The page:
Consumers have more options than ever, making the competition for their attention incredibly intense. Packaging is an opportunity for a brand to draw attention to their product. Essentialism is an emerging trend in the packaging industry that focuses on creating clarity to inform the target audience what the brand is all about.
So how can essentialism be part of effective packaging? When it comes to packaging, essentialism calls for designs that clearly communicate a message and provide meaningfulness to the end user.
Simplicity in design focuses on the brand message, allowing clear text-based, uncluttered designs to take center stage. While some may call these designs over-simplified, simplicity in design creates a clarity and purpose. With minimal elements being part of the design, each individual element has to be thoroughly thought through to provide a clear message to consumers regarding the brand’s promise and quality. That includes colors, typography, finishes and even substrates.
Rather than utilizing multiple effects on packaging, selecting a single, standout element, be it a finish, off-press technique or other, creates a powerful message that consumers can understand and connect with.
2. Geometric Structures
When it comes to essentialism, geometric structures are key to expressing a brand’s approachability and honesty. Rather than using elaborate structures that can detract from a brand’s message, geometric or organic structures communicate a familiarity that many of today’s consumers appreciate. Unlike over-the-top packaging, essentialist packaging focuses on using familiar geometric shapes like circles, squares, hexagons or rectangles to focus on the quality of the product.
Although simplistic in shape, essentialist packaging can be truly innovative and embody a more approachable brand.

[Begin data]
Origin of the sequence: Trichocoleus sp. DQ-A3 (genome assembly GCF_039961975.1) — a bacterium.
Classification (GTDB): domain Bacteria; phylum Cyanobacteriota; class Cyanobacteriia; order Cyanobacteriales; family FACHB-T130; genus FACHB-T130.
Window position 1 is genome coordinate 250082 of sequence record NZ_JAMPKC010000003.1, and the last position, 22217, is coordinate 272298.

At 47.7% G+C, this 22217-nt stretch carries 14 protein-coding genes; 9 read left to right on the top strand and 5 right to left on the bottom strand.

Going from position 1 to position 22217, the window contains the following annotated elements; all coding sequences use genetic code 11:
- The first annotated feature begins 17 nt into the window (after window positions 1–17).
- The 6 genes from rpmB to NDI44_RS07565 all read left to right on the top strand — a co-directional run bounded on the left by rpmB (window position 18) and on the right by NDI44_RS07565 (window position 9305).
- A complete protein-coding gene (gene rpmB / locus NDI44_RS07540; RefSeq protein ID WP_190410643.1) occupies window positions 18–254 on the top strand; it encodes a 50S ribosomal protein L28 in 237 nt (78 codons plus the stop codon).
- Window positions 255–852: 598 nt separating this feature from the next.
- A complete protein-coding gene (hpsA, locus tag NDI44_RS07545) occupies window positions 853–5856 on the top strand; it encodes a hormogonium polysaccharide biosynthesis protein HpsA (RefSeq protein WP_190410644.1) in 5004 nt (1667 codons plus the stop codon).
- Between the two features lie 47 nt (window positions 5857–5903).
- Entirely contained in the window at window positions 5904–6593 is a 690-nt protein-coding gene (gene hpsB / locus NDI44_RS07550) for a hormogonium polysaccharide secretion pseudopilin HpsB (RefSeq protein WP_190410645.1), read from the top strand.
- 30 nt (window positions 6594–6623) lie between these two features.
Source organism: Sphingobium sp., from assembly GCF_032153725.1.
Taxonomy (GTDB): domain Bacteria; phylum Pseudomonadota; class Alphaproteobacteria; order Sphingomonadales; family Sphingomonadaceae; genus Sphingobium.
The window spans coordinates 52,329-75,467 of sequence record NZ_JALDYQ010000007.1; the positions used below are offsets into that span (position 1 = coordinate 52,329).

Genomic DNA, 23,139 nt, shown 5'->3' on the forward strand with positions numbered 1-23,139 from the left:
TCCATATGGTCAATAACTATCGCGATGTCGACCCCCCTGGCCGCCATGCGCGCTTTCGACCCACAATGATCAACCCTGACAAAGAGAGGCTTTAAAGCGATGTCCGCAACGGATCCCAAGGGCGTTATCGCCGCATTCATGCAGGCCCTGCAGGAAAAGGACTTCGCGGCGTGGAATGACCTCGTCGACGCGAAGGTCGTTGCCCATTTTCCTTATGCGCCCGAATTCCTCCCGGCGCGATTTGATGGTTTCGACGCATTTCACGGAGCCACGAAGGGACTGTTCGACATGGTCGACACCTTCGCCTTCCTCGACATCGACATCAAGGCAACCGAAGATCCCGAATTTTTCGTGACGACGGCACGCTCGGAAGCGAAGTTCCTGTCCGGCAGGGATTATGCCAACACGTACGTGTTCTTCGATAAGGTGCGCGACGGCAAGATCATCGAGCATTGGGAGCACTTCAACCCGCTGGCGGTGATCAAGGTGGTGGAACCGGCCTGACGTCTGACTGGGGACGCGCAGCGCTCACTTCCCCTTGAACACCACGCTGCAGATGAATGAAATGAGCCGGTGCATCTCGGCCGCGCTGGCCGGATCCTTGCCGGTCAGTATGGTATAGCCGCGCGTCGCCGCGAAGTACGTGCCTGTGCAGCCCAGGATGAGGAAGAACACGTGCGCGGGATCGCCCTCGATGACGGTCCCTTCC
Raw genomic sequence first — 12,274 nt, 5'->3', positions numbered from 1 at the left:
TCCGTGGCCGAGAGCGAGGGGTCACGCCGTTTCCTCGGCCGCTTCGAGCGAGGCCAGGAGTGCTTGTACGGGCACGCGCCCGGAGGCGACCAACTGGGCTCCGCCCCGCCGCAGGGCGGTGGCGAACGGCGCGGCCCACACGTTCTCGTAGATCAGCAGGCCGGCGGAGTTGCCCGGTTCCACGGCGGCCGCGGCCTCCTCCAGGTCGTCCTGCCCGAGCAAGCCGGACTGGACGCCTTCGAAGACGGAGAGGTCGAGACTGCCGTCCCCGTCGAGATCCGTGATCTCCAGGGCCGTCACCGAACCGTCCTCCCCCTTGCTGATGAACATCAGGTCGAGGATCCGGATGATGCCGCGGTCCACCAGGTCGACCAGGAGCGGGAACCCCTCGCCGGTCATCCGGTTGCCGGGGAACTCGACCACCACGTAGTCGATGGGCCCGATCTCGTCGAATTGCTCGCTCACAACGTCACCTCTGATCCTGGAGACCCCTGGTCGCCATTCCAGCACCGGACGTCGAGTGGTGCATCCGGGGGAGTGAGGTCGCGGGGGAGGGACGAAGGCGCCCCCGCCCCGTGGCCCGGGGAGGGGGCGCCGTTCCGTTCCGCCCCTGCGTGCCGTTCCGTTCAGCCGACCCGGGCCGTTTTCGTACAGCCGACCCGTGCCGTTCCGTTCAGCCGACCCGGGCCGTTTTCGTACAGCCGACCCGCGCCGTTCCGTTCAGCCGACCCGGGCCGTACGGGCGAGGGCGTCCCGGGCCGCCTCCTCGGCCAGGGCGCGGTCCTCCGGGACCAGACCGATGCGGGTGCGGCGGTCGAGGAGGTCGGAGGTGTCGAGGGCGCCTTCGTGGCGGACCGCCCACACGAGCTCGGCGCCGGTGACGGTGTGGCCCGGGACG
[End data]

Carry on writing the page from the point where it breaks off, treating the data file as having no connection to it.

3. Minimalistic Text
Overly informative designs make text less useful and more repetitive. Text can be an effective tool for informing consumers, but it should not be the only tool. The written content on a package should provide consumers the directions and other absolute necessary information that cannot be communicated in other means. A lot of information can be conveyed with images and in the design itself.
When including text on a package, brands should ask “does the consumer need this information?” to ensure brand clarity.
4. Efficient Design
Large packaging is not necessarily a bad thing, but it must be justified. Excessively large packaging inconveniences consumers and sends a negative message about the company and its product. A sleek, efficient package can be more easily stored and moved. A sleek package shows consumers that the company values efficiency and the limited space of the customer. Size and shape are especially important in industries such as food and beverage.
Working with an experienced packaging partner, brands can simplify packaging thanks to innovative options for closures and even carton styles.
5. Stand-Out Design
Consumers have an abundance of brands competing for their attention. Brands cannot afford to blend in and an innovative package differing from the industry norms is a great way to exhibit a company’s creativity and commitment to explore new ideas. Standing out could mean vibrant colors, a unique shape, or even vintage elements.
Essentialist packaging requires a well-designed story that is expressed through every element of a design. From fonts and colors to substrates, packaging must accurately embody a brand’s personality.